He was weeks shy of graduation, of his naval officer's commission, of beginning a career in the submarine service.

"Are you willing to state at this time that you are a homosexual?" the captain asked.

"Yes sir, I am," Mr. Steffan replied.

Mr. Steffan became one of some 1,600 men and women discharged by the military annually for homosexuality. He never even received an academy diploma. After a Navy investigation, he was discharged on the basis of his own admission, for his status not his conduct, as he had never engaged in a sexual relationship at the academy.

With his admission, Mr. Steffan, Mr. White Male American, said he began "to feel what it's like to go from one of the most favored groups to the least favored groups in society."

Life would never be the same. He has gone from Republican to Democrat, from church-going Catholic to falling away from religion, from belief to skepticism on the wisdom of military judgment.

"I don't hate the military," he said, "I hate what happened to me because of the ignorance perpetuated by the military."

The change was really set in motion in his second year at the academy, as Mr. Steffan fought to deny his feelings for other men, then struggled to accept himself as he was. The boy raised in a Catholic, Republican home in the heartland had always hated homosexuals.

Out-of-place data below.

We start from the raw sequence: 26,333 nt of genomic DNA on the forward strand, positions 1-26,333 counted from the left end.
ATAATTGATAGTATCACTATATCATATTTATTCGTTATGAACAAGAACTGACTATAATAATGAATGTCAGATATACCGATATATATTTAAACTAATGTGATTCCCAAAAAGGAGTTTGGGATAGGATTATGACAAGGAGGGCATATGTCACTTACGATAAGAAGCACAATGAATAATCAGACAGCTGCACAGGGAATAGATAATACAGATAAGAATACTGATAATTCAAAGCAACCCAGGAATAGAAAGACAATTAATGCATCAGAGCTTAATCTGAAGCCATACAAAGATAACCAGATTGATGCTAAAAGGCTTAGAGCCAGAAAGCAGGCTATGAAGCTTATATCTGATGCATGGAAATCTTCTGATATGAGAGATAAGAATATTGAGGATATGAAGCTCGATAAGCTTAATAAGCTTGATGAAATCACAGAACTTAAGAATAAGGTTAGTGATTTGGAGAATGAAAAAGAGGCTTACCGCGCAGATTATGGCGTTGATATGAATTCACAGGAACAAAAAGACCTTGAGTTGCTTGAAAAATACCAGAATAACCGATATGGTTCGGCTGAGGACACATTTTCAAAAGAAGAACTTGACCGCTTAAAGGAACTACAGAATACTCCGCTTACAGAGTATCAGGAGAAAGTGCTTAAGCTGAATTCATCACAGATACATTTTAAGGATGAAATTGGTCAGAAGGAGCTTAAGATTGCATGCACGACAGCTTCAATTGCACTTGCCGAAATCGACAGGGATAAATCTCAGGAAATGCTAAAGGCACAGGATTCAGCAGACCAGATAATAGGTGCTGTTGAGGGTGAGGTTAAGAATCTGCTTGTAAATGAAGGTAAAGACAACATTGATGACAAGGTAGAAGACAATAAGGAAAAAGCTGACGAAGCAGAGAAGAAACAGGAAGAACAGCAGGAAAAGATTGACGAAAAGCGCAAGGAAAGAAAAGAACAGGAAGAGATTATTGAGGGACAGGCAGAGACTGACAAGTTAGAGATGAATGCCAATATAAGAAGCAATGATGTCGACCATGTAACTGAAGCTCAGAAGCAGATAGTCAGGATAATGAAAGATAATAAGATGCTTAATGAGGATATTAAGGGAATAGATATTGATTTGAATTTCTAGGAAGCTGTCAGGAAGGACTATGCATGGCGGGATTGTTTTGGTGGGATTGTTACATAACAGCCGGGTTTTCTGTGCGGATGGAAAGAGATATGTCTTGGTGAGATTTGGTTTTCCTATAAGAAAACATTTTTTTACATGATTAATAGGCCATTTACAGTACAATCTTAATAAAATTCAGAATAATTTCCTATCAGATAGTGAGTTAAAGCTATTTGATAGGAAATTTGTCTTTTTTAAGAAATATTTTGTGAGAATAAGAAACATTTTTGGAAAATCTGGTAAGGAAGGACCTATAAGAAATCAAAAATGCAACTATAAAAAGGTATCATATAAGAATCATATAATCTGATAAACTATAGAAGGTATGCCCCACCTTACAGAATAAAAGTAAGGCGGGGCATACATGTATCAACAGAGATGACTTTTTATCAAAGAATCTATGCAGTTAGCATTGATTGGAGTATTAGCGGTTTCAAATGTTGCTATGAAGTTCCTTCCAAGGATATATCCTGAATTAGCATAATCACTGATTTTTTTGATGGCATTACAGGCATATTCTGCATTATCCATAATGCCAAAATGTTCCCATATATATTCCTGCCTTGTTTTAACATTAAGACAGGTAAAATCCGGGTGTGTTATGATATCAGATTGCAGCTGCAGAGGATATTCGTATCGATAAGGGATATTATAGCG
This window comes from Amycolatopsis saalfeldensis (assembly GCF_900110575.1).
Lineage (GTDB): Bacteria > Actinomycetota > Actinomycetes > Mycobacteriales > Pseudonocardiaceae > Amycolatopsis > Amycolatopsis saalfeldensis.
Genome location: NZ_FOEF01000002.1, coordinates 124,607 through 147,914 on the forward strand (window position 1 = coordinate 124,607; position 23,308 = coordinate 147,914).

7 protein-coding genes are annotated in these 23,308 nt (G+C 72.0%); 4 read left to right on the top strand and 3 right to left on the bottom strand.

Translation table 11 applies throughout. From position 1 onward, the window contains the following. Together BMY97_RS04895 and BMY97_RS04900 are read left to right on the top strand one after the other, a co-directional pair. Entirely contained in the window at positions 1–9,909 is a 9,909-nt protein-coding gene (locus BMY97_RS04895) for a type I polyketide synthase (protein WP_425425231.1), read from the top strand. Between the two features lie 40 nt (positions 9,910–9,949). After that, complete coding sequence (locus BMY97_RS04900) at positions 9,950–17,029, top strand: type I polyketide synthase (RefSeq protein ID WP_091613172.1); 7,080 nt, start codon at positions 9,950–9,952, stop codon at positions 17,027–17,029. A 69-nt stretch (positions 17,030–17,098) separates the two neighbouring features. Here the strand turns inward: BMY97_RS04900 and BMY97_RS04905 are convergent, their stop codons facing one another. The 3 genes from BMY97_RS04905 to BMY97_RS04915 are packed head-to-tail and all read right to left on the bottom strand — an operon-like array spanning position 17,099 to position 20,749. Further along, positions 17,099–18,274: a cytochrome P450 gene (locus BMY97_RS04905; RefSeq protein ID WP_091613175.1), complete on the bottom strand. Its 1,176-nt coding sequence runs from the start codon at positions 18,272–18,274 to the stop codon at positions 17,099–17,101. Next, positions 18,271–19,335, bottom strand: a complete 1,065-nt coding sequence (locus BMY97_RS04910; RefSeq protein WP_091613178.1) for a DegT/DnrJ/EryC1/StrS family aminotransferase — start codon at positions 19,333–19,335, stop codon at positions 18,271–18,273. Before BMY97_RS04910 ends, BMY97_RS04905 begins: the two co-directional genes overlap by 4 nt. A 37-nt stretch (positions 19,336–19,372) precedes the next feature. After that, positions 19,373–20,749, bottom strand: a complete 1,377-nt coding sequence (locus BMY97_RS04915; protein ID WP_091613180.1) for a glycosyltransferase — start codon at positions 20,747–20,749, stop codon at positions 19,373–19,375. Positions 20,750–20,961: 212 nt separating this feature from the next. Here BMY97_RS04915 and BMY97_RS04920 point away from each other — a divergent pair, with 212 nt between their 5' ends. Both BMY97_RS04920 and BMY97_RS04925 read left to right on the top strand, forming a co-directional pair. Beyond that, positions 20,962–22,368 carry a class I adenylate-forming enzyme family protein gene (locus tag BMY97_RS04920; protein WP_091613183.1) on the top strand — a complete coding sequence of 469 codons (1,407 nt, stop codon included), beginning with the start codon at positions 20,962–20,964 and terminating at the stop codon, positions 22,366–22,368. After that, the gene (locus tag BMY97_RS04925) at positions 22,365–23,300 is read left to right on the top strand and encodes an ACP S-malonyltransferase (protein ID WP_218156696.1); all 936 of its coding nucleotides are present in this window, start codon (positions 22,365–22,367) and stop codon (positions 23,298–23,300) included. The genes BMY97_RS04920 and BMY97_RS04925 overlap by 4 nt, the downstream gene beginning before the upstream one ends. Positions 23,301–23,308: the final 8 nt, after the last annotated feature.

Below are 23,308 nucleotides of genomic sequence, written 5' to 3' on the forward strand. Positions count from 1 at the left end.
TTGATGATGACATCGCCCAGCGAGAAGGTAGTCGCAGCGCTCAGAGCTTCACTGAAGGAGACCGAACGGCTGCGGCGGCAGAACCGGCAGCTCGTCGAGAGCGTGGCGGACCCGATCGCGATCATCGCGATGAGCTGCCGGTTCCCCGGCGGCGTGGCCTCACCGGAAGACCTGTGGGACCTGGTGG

"I had hated them all my life," he wrote. No one wanted less to be gay than he did.

But in that bastion of male ego on the Severn River, of all places, he came to terms with himself.

Now a second-year student at the University of Connecticut Law School in Hartford, he is working against the military's anti-gay policy. His suit, dismissed by a U.S. Circuit Court judge in 1991, has moved to the federal appeals court. Mr. Steffan is seeking reinstatement, his degree and the end of the military's anti-gay policy. He says the policy represents not concern about morale, discipline or military order, but prejudice.

"The reality is that gay people have been there," said Mr. Steffan. "We always have been, we always will be," he said.

"The military is as gay today as it ever will be," Mr. Steffan said.

He pointed out that of the 16 nations in the North Atlantic Treaty Organization, only the United States and Britain maintain a ban against homosexuals.

Mr. Steffan rejected the notion that conflicts surely will arise if gay and straight soldiers live together in close quarters. The image of the sex-starved homosexual making moves in the group shower is just another stereotype.

"It really is a gut argument," he said. "It appeals to people emotionally."

By telling his story at the community college, he hopes to help allay that prejudice, a hatred that he himself harbored in Warren, Minn.

More than a legal argument, he said, "having someone walk in your footsteps through that discrimination is a much more powerful message."